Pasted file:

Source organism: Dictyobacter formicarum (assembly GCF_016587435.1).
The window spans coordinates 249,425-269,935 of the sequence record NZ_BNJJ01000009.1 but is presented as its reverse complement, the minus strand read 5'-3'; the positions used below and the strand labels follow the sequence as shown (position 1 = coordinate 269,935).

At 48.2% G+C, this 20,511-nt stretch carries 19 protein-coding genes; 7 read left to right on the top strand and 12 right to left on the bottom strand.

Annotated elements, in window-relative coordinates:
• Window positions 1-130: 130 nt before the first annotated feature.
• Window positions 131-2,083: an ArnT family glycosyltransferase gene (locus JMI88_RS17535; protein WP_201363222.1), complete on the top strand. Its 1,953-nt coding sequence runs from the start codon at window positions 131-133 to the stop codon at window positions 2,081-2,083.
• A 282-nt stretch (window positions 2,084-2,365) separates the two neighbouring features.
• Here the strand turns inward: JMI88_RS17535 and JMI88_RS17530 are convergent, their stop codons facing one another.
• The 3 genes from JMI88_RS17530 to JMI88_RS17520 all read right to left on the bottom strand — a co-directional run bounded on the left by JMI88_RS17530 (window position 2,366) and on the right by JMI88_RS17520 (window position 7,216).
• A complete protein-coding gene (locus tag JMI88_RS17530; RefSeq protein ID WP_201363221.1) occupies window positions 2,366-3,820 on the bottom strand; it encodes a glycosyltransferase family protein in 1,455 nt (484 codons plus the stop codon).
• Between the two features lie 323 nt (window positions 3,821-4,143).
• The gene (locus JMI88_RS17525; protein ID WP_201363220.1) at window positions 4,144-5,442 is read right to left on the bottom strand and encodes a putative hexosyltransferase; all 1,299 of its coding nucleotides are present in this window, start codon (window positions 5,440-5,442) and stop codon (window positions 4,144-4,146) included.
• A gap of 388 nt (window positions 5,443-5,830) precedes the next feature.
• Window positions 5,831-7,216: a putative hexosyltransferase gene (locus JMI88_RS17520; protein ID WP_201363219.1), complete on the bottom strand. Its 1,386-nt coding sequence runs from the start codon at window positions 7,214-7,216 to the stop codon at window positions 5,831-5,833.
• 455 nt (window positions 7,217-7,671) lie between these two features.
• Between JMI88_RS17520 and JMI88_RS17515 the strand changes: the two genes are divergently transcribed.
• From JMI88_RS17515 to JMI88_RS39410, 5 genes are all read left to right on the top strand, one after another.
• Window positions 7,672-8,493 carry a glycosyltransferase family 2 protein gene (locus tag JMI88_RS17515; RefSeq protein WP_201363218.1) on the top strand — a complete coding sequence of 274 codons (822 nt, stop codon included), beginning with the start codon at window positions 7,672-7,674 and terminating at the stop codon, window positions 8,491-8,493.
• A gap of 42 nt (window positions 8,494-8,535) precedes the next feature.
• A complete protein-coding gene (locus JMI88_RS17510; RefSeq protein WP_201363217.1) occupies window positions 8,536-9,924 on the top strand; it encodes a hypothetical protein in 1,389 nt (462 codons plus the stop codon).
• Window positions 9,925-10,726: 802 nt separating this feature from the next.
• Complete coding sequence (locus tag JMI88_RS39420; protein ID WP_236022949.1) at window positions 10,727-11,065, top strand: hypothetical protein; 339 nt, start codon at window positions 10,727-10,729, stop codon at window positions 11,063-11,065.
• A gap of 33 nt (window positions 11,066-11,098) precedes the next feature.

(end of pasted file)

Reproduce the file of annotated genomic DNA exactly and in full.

Source organism: Dictyobacter formicarum (assembly GCF_016587435.1).
The window spans coordinates 249,425-269,935 of the sequence record NZ_BNJJ01000009.1 but is presented as its reverse complement, the minus strand read 5'-3'; the positions used below and the strand labels follow the sequence as shown (position 1 = coordinate 269,935).

At 48.2% G+C, this 20,511-nt stretch carries 19 protein-coding genes; 7 read left to right on the top strand and 12 right to left on the bottom strand.

Annotated elements, in window-relative coordinates:
• Window positions 1-130: 130 nt before the first annotated feature.
• Window positions 131-2,083: an ArnT family glycosyltransferase gene (locus JMI88_RS17535; protein WP_201363222.1), complete on the top strand. Its 1,953-nt coding sequence runs from the start codon at window positions 131-133 to the stop codon at window positions 2,081-2,083.
• A 282-nt stretch (window positions 2,084-2,365) separates the two neighbouring features.
• Here the strand turns inward: JMI88_RS17535 and JMI88_RS17530 are convergent, their stop codons facing one another.
• The 3 genes from JMI88_RS17530 to JMI88_RS17520 all read right to left on the bottom strand — a co-directional run bounded on the left by JMI88_RS17530 (window position 2,366) and on the right by JMI88_RS17520 (window position 7,216).
• A complete protein-coding gene (locus tag JMI88_RS17530; RefSeq protein ID WP_201363221.1) occupies window positions 2,366-3,820 on the bottom strand; it encodes a glycosyltransferase family protein in 1,455 nt (484 codons plus the stop codon).
• Between the two features lie 323 nt (window positions 3,821-4,143).
• The gene (locus JMI88_RS17525; protein ID WP_201363220.1) at window positions 4,144-5,442 is read right to left on the bottom strand and encodes a putative hexosyltransferase; all 1,299 of its coding nucleotides are present in this window, start codon (window positions 5,440-5,442) and stop codon (window positions 4,144-4,146) included.
• A gap of 388 nt (window positions 5,443-5,830) precedes the next feature.
• Window positions 5,831-7,216: a putative hexosyltransferase gene (locus JMI88_RS17520; protein ID WP_201363219.1), complete on the bottom strand. Its 1,386-nt coding sequence runs from the start codon at window positions 7,214-7,216 to the stop codon at window positions 5,831-5,833.
• 455 nt (window positions 7,217-7,671) lie between these two features.
• Between JMI88_RS17520 and JMI88_RS17515 the strand changes: the two genes are divergently transcribed.
• From JMI88_RS17515 to JMI88_RS39410, 5 genes are all read left to right on the top strand, one after another.
• Window positions 7,672-8,493 carry a glycosyltransferase family 2 protein gene (locus tag JMI88_RS17515; RefSeq protein WP_201363218.1) on the top strand — a complete coding sequence of 274 codons (822 nt, stop codon included), beginning with the start codon at window positions 7,672-7,674 and terminating at the stop codon, window positions 8,491-8,493.
• A gap of 42 nt (window positions 8,494-8,535) precedes the next feature.
• A complete protein-coding gene (locus JMI88_RS17510; RefSeq protein WP_201363217.1) occupies window positions 8,536-9,924 on the top strand; it encodes a hypothetical protein in 1,389 nt (462 codons plus the stop codon).
• Window positions 9,925-10,726: 802 nt separating this feature from the next.
• Complete coding sequence (locus tag JMI88_RS39420; protein ID WP_236022949.1) at window positions 10,727-11,065, top strand: hypothetical protein; 339 nt, start codon at window positions 10,727-10,729, stop codon at window positions 11,063-11,065.
• A gap of 33 nt (window positions 11,066-11,098) precedes the next feature.